ExoMars orbiter gets up close to the Red Planet

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Image of a 1.4 km sized crater (left center) on the rim of a much larger crater near the Mars equator. It was acquired at 7.2 meters/pixel. The images are very sharp and show the instrument is working extremely well at its nominal data acquisition rates. Photo by ESA/Roscosmos/ExoMars/CaSSIS/UniBE

Image of a 1.4 km sized crater (left center) on the rim of a much larger crater near the Mars equator. It was acquired at 7.2 meters/pixel. The images are very sharp and show the instrument is working extremely well at its nominal data acquisition rates. Photo by ESA/Roscosmos/ExoMars/CaSSIS/UniBE

Scientists are collecting new snapshots of the Red Planet. CaSSIS – the camera on the freshly arrived ExoMars Trace Gas Orbiter – beamed back its first high resolution images of the planet on November 22.

The orbiter repeats a pattern of getting close to Mars’ surface – about 143 miles away – then heading more than 62,000 miles from the planet. During the brief periods near Mars, the camera can capture images that will allow scientists to build 3D models of the planet.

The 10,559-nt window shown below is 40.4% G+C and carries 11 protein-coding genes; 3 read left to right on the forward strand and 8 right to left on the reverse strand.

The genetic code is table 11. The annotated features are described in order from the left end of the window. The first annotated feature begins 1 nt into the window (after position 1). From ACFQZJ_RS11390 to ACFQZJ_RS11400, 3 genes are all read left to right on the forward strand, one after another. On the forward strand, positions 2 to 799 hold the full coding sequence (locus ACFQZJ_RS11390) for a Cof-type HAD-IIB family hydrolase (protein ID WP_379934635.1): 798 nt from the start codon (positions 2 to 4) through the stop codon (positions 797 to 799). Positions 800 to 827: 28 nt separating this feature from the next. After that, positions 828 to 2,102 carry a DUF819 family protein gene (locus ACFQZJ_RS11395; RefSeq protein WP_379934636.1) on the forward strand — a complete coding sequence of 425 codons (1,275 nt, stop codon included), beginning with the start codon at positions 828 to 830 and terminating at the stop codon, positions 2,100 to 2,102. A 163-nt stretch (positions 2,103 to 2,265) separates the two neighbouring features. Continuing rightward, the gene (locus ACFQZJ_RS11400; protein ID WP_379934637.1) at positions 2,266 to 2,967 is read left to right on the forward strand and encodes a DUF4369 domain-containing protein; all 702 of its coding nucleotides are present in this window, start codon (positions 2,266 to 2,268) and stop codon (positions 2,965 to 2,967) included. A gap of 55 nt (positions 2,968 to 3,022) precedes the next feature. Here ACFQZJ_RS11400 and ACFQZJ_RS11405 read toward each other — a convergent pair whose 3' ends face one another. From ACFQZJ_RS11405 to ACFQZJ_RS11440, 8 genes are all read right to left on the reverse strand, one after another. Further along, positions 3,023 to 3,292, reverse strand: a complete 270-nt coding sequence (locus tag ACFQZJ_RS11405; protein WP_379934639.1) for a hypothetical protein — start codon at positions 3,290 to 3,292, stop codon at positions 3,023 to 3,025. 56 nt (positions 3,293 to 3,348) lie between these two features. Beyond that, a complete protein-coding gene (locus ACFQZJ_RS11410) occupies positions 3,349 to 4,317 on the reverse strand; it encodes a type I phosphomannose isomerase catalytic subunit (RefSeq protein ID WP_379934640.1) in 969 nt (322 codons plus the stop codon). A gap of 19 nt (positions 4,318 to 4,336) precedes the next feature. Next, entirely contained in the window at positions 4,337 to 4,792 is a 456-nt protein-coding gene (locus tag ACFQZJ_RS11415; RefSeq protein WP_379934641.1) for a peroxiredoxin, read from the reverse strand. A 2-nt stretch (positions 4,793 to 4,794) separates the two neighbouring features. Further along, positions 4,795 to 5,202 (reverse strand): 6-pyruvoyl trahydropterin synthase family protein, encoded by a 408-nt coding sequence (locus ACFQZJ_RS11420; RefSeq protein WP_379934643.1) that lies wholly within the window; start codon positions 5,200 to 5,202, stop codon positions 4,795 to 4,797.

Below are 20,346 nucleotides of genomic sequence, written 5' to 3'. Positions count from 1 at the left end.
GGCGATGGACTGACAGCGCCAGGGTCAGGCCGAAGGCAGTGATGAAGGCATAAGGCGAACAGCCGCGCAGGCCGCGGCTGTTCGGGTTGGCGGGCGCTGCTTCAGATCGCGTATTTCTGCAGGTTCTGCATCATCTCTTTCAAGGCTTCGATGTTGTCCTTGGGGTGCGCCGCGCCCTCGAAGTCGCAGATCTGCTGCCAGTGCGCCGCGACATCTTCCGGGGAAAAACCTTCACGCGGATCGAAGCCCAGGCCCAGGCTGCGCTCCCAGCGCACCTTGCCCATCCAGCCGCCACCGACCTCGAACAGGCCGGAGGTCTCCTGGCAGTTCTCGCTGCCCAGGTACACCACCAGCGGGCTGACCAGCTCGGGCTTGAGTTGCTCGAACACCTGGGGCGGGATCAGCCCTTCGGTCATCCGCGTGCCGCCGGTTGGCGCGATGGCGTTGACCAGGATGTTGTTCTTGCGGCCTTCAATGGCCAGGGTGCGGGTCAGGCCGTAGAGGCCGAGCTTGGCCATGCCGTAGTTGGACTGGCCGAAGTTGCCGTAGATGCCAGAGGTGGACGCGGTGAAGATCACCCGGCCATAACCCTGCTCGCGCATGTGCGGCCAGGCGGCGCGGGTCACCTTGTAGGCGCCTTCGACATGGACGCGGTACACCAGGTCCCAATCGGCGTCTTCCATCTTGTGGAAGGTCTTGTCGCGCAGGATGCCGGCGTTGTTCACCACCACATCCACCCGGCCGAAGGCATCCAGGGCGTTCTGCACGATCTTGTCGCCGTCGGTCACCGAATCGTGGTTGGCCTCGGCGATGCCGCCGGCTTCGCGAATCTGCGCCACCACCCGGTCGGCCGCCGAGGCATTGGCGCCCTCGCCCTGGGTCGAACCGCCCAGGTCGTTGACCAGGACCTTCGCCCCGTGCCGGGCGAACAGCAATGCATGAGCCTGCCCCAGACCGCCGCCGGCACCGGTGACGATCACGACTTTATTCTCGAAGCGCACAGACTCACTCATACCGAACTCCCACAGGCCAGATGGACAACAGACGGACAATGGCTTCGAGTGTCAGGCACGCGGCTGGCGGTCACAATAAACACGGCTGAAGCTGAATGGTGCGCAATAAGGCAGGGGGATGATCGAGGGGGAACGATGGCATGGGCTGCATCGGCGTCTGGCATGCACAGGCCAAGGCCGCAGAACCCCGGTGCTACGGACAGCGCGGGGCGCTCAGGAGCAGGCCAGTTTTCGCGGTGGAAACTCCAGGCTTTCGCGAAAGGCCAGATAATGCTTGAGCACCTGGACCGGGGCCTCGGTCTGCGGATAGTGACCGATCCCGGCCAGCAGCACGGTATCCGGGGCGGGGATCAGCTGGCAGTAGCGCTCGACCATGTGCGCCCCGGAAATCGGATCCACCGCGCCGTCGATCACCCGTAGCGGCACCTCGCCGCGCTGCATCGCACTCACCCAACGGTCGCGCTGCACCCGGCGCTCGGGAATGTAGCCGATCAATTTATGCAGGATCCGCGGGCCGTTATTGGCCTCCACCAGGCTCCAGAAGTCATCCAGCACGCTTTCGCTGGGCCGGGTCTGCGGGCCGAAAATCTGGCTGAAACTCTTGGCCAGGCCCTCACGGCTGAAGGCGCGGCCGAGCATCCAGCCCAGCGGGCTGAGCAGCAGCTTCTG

These first images from the European Space Agency satellite were just a test, CaSSIS team leader Nicolas Thomas said in a statement. They were unable to capture color on this first pass due to high levels of dust at the image site. However, the orbiter did spot different landmarks in high detail.

The first stereo reconstruction of a small area in Noctis Labyrinthus. The image gives an altitude map of the region with a resolution of less than 20 meters. Photo by ESA/Roscosmos/ExoMars/CaSSIS/UniBE

The first stereo reconstruction of a small area in Noctis Labyrinthus. The image gives an altitude map of the region with a resolution of less than 20 meters. Photo by ESA/Roscosmos/ExoMars/CaSSIS/UniBE

“We saw Hebes Chasma at 2.8 meters per pixel,” Thomas said. “That’s a bit like flying over Bern [Switzerland] at 15,000 kilometers per hour [9,300 miles per hour] and simultaneously getting sharp pictures of cars in Zurich.”

A structure called Arsia Chasmata on the flanks of one of the large volcanoes, Arsia Mons. The width of the image is around 25 km. The formation is volcanic in origin and pit craters (possibly caused by subsidence) can be seen. Photo by ESA/Roscosmos/ExoMars/CaSSIS/UniBE

A structure called Arsia Chasmata on the flanks of one of the large volcanoes, Arsia Mons. The width of the image is around 25 km. The formation is volcanic in origin and pit craters (possibly caused by subsidence) can be seen. Photo by ESA/Roscosmos/ExoMars/CaSSIS/UniBE

Future shots by the CaSSIS camera will also represent some of the first images depicting the natural color of the Red Planet. Get ready for the rad artistic renderings!

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